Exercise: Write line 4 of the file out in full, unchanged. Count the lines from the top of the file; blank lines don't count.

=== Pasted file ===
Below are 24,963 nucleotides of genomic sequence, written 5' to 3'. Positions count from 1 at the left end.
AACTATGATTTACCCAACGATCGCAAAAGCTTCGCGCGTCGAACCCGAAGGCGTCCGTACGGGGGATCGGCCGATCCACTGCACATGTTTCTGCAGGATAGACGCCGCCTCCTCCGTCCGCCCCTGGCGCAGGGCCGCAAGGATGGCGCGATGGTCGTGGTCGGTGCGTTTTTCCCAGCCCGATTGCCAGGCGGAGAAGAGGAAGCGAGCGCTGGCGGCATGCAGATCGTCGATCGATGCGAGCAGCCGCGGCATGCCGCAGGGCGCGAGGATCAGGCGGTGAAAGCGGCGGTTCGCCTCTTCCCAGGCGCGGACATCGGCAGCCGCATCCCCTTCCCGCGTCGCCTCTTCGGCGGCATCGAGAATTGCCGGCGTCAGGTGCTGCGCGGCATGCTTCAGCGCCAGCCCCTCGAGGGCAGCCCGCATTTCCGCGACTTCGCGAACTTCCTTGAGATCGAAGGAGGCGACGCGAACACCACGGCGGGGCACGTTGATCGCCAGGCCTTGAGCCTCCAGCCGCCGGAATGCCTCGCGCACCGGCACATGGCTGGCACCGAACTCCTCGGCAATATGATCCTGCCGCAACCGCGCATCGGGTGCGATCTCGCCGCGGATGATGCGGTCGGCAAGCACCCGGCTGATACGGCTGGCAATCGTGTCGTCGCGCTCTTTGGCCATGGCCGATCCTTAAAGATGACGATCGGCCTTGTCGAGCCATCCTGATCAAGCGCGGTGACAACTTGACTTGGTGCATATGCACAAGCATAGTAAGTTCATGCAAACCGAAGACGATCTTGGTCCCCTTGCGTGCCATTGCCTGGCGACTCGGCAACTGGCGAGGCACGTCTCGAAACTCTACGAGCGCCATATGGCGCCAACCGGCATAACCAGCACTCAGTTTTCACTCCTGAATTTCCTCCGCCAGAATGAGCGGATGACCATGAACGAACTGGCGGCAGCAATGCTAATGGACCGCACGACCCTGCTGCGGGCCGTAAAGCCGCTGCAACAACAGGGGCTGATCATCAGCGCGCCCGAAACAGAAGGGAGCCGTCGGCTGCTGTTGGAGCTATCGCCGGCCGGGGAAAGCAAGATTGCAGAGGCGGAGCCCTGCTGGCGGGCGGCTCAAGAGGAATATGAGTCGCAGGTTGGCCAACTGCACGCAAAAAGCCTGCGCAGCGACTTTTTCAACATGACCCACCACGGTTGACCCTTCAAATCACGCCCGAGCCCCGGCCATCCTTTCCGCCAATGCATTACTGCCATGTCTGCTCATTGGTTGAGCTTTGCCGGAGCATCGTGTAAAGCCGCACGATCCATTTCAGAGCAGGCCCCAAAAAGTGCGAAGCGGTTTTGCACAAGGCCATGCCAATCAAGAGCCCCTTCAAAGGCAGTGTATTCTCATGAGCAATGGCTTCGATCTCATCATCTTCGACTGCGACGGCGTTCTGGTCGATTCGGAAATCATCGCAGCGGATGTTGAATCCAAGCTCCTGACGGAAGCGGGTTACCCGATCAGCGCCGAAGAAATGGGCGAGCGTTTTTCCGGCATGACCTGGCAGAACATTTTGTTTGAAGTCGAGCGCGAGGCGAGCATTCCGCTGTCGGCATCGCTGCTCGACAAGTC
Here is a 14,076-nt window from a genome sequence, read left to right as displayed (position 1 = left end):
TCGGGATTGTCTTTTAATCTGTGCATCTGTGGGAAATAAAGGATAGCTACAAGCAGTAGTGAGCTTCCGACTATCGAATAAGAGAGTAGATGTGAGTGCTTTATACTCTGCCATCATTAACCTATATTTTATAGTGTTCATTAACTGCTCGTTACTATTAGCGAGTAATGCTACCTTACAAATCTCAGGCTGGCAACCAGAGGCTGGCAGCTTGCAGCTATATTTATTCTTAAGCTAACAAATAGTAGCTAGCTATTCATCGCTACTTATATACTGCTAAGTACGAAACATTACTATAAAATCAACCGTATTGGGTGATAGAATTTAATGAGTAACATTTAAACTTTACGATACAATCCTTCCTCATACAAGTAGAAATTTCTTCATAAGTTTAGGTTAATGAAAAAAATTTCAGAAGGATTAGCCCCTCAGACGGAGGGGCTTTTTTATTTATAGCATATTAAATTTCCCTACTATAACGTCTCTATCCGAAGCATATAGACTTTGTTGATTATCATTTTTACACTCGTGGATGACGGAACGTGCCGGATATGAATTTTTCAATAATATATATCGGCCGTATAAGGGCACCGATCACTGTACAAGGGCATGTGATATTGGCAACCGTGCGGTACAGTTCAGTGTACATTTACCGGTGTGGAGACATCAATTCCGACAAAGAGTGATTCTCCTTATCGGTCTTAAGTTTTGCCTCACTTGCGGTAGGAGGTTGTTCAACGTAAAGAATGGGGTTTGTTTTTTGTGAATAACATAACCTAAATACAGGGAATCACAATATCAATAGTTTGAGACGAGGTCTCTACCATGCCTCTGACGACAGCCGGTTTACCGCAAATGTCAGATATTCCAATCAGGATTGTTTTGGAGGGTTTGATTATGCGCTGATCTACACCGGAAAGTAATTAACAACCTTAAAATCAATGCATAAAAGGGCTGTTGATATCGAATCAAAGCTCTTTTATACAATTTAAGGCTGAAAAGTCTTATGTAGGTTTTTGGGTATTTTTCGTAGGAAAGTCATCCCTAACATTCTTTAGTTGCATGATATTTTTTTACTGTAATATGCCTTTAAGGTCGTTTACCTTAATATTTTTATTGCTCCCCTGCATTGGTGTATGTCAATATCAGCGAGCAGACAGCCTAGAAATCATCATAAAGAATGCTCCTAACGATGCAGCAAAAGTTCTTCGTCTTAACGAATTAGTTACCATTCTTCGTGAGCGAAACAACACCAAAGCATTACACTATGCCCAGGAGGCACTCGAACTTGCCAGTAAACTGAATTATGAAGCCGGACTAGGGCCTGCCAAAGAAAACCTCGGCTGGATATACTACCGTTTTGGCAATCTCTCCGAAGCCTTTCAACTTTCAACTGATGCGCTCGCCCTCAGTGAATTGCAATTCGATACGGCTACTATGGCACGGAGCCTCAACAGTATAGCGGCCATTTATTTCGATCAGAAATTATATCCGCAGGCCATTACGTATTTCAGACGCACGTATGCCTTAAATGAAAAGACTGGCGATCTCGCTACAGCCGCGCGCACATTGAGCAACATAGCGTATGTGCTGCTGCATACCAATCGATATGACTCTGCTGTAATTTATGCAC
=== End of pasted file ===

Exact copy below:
TCGGGATTGTCTTTTAATCTGTGCATCTGTGGGAAATAAAGGATAGCTACAAGCAGTAGTGAGCTTCCGACTATCGAATAAGAGAGTAGATGTGAGTGCTTTATACTCTGCCATCATTAACCTATATTTTATAGTGTTCATTAACTGCTCGTTACTATTAGCGAGTAATGCTACCTTACAAATCTCAGGCTGGCAACCAGAGGCTGGCAGCTTGCAGCTATATTTATTCTTAAGCTAACAAATAGTAGCTAGCTATTCATCGCTACTTATATACTGCTAAGTACGAAACATTACTATAAAATCAACCGTATTGGGTGATAGAATTTAATGAGTAACATTTAAACTTTACGATACAATCCTTCCTCATACAAGTAGAAATTTCTTCATAAGTTTAGGTTAATGAAAAAAATTTCAGAAGGATTAGCCCCTCAGACGGAGGGGCTTTTTTATTTATAGCATATTAAATTTCCCTACTATAACGTCTCTATCCGAAGCATATAGACTTTGTTGATTATCATTTTTACACTCGTGGATGACGGAACGTGCCGGATATGAATTTTTCAATAATATATATCGGCCGTATAAGGGCACCGATCACTGTACAAGGGCATGTGATATTGGCAACCGTGCGGTACAGTTCAGTGTACATTTACCGGTGTGGAGACATCAATTCCGACAAAGAGTGATTCTCCTTATCGGTCTTAAGTTTTGCCTCACTTGCGGTAGGAGGTTGTTCAACGTAAAGAATGGGGTTTGTTTTTTGTGAATAACATAACCTAAATACAGGGAATCACAATATCAATAGTTTGAGACGAGGTCTCTACCATGCCTCTGACGACAGCCGGTTTACCGCAAATGTCAGATATTCCAATCAGGATTGTTTTGGAGGGTTTGATTATGCGCTGATCTACACCGGAAAGTAATTAACAACCTTAAAATCAATGCATAAAAGGGCTGTTGATATCGAATCAAAGCTCTTTTATACAATTTAAGGCTGAAAAGTCTTATGTAGGTTTTTGGGTATTTTTCGTAGGAAAGTCATCCCTAACATTCTTTAGTTGCATGATATTTTTTTACTGTAATATGCCTTTAAGGTCGTTTACCTTAATATTTTTATTGCTCCCCTGCATTGGTGTATGTCAATATCAGCGAGCAGACAGCCTAGAAATCATCATAAAGAATGCTCCTAACGATGCAGCAAAAGTTCTTCGTCTTAACGAATTAGTTACCATTCTTCGTGAGCGAAACAACACCAAAGCATTACACTATGCCCAGGAGGCACTCGAACTTGCCAGTAAACTGAATTATGAAGCCGGACTAGGGCCTGCCAAAGAAAACCTCGGCTGGATATACTACCGTTTTGGCAATCTCTCCGAAGCCTTTCAACTTTCAACTGATGCGCTCGCCCTCAGTGAATTGCAATTCGATACGGCTACTATGGCACGGAGCCTCAACAGTATAGCGGCCATTTATTTCGATCAGAAATTATATCCGCAGGCCATTACGTATTTCAGACGCACGTATGCCTTAAATGAAAAGACTGGCGATCTCGCTACAGCCGCGCGCACATTGAGCAACATAGCGTATGTGCTGCTGCATACCAATCGATATGACTCTGCTGTAATTTATGCAC